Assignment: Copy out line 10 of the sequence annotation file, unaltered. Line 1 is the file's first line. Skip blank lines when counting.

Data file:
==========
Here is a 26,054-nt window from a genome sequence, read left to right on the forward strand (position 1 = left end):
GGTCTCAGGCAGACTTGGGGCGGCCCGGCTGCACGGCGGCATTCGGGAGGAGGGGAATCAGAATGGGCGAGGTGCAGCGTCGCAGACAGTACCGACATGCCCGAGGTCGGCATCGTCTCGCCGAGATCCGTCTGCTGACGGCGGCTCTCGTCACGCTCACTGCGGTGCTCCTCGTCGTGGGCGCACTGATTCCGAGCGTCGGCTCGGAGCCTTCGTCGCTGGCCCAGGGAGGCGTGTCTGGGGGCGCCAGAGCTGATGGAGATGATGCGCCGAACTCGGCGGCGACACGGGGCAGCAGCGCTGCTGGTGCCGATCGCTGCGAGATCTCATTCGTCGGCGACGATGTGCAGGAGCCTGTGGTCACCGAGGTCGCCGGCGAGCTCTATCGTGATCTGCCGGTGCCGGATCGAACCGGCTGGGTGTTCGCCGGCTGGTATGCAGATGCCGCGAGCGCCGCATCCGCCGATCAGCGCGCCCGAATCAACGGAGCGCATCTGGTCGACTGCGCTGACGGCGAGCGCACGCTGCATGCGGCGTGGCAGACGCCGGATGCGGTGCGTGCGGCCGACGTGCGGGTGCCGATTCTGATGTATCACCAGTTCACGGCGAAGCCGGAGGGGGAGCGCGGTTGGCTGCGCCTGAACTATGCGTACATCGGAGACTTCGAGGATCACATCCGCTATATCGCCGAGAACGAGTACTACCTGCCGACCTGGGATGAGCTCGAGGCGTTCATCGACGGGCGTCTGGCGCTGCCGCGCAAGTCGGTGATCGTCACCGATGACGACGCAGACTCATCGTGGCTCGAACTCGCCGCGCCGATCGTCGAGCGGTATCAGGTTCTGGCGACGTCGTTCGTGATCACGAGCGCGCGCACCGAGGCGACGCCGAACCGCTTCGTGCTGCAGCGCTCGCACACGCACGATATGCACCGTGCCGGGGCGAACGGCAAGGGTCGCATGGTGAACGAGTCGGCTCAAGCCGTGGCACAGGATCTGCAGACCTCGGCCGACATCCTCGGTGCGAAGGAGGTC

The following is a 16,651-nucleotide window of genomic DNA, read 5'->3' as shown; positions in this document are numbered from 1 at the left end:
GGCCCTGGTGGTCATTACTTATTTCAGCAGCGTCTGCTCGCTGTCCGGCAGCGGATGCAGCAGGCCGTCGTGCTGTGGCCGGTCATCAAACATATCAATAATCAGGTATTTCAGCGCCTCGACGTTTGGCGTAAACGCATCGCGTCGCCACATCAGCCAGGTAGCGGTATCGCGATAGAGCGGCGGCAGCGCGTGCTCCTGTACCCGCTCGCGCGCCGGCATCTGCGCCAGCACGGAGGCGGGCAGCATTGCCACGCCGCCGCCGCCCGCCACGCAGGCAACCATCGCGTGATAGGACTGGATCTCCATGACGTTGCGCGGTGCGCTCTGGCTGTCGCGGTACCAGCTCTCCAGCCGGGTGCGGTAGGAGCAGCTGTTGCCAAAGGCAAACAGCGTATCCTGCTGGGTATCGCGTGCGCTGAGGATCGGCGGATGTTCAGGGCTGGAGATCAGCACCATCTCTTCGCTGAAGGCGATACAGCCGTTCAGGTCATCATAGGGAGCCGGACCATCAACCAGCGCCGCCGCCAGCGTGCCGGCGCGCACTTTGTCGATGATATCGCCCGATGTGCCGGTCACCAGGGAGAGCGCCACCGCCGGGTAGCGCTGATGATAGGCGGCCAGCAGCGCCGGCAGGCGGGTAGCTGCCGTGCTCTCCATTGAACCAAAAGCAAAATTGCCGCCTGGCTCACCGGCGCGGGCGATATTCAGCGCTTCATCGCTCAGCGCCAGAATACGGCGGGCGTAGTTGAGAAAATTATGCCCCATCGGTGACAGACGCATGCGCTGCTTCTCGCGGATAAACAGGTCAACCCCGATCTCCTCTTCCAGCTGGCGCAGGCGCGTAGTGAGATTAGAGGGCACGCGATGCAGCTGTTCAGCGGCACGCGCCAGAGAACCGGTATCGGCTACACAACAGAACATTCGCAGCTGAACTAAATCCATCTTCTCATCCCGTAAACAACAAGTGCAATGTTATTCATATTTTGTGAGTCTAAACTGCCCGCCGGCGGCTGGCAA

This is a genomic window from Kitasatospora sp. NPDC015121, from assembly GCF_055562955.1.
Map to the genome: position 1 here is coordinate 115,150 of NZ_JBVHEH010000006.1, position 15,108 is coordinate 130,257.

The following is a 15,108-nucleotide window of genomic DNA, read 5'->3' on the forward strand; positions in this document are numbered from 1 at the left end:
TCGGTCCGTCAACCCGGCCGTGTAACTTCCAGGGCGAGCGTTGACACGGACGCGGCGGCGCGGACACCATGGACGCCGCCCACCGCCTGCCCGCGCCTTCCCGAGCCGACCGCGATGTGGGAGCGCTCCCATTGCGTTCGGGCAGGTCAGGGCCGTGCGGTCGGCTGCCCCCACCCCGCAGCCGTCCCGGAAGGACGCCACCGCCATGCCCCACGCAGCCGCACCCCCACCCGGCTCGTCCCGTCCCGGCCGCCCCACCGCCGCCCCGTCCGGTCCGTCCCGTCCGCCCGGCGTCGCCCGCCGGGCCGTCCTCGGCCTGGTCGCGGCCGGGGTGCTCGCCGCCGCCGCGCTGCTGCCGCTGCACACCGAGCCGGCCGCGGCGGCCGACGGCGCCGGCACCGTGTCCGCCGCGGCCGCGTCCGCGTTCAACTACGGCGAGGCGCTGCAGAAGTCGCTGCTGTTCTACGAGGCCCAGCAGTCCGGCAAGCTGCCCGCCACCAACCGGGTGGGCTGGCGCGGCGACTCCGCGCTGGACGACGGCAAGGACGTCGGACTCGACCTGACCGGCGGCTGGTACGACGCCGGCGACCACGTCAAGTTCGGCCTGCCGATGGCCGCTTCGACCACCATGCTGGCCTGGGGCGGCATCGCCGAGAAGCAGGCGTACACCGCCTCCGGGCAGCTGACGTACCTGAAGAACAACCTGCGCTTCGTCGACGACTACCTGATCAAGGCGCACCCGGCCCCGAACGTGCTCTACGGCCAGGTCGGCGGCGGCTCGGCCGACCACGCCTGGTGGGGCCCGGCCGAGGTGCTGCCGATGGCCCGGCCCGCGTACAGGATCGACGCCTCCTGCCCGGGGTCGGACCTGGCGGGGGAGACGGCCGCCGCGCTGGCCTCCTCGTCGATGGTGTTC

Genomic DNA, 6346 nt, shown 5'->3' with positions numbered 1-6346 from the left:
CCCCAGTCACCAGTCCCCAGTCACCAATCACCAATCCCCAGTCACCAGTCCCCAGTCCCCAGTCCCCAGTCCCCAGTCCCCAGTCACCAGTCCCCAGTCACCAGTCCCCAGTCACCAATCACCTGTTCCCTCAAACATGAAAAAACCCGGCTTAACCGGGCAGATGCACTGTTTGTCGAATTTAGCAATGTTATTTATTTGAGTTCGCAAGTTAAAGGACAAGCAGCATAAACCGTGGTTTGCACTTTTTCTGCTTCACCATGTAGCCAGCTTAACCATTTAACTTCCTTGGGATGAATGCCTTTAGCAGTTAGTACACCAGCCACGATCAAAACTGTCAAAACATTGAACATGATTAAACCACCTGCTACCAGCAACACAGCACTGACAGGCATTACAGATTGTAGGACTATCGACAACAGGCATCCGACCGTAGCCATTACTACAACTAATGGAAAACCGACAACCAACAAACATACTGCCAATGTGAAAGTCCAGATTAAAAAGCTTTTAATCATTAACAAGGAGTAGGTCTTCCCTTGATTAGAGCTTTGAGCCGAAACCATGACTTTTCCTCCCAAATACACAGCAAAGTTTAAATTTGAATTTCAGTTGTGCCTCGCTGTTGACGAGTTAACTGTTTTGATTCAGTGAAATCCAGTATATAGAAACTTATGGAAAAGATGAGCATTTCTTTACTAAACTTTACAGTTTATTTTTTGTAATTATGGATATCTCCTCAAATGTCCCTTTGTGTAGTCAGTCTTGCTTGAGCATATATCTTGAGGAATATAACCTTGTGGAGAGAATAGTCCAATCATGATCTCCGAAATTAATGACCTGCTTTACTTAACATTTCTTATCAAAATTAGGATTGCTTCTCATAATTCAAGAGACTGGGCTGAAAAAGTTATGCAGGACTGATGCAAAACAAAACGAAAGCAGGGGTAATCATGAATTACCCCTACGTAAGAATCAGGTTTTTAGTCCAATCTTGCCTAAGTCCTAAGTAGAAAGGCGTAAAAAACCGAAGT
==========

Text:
CCCCAGTCACCAGTCCCCAGTCACCAATCACCAATCCCCAGTCACCAGTCCCCAGTCCCCAGTCCCCAGTCCCCAGTCCCCAGTCACCAGTCCCCAGTCACCAGTCCCCAGTCACCAATCACCTGTTCCCTCAAACATGAAAAAACCCGGCTTAACCGGGCAGATGCACTGTTTGTCGAATTTAGCAATGTTATTTATTTGAGTTCGCAAGTTAAAGGACAAGCAGCATAAACCGTGGTTTGCACTTTTTCTGCTTCACCATGTAGCCAGCTTAACCATTTAACTTCCTTGGGATGAATGCCTTTAGCAGTTAGTACACCAGCCACGATCAAAACTGTCAAAACATTGAACATGATTAAACCACCTGCTACCAGCAACACAGCACTGACAGGCATTACAGATTGTAGGACTATCGACAACAGGCATCCGACCGTAGCCATTACTACAACTAATGGAAAACCGACAACCAACAAACATACTGCCAATGTGAAAGTCCAGATTAAAAAGCTTTTAATCATTAACAAGGAGTAGGTCTTCCCTTGATTAGAGCTTTGAGCCGAAACCATGACTTTTCCTCCCAAATACACAGCAAAGTTTAAATTTGAATTTCAGTTGTGCCTCGCTGTTGACGAGTTAACTGTTTTGATTCAGTGAAATCCAGTATATAGAAACTTATGGAAAAGATGAGCATTTCTTTACTAAACTTTACAGTTTATTTTTTGTAATTATGGATATCTCCTCAAATGTCCCTTTGTGTAGTCAGTCTTGCTTGAGCATATATCTTGAGGAATATAACCTTGTGGAGAGAATAGTCCAATCATGATCTCCGAAATTAATGACCTGCTTTACTTAACATTTCTTATCAAAATTAGGATTGCTTCTCATAATTCAAGAGACTGGGCTGAAAAAGTTATGCAGGACTGATGCAAAACAAAACGAAAGCAGGGGTAATCATGAATTACCCCTACGTAAGAATCAGGTTTTTAGTCCAATCTTGCCTAAGTCCTAAGTAGAAAGGCGTAAAAAACCGAAGT